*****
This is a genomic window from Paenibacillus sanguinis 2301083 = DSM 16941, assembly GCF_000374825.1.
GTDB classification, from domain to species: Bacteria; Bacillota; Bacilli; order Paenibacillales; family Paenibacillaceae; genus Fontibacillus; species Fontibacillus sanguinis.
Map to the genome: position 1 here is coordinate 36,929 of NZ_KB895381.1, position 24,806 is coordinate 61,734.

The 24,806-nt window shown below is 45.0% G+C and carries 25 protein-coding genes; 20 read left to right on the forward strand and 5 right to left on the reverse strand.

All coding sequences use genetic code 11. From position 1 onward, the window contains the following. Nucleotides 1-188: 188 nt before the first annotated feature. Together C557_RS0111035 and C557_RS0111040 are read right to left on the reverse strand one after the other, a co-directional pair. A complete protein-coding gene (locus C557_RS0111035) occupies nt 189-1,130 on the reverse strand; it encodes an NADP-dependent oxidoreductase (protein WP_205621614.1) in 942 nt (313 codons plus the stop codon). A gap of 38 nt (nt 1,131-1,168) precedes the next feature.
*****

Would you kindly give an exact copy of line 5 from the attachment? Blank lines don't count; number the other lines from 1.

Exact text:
All coding sequences use genetic code 11. From position 1 onward, the window contains the following. Nucleotides 1-188: 188 nt before the first annotated feature. Together C557_RS0111035 and C557_RS0111040 are read right to left on the reverse strand one after the other, a co-directional pair. A complete protein-coding gene (locus C557_RS0111035) occupies nt 189-1,130 on the reverse strand; it encodes an NADP-dependent oxidoreductase (protein WP_205621614.1) in 942 nt (313 codons plus the stop codon). A gap of 38 nt (nt 1,131-1,168) precedes the next feature.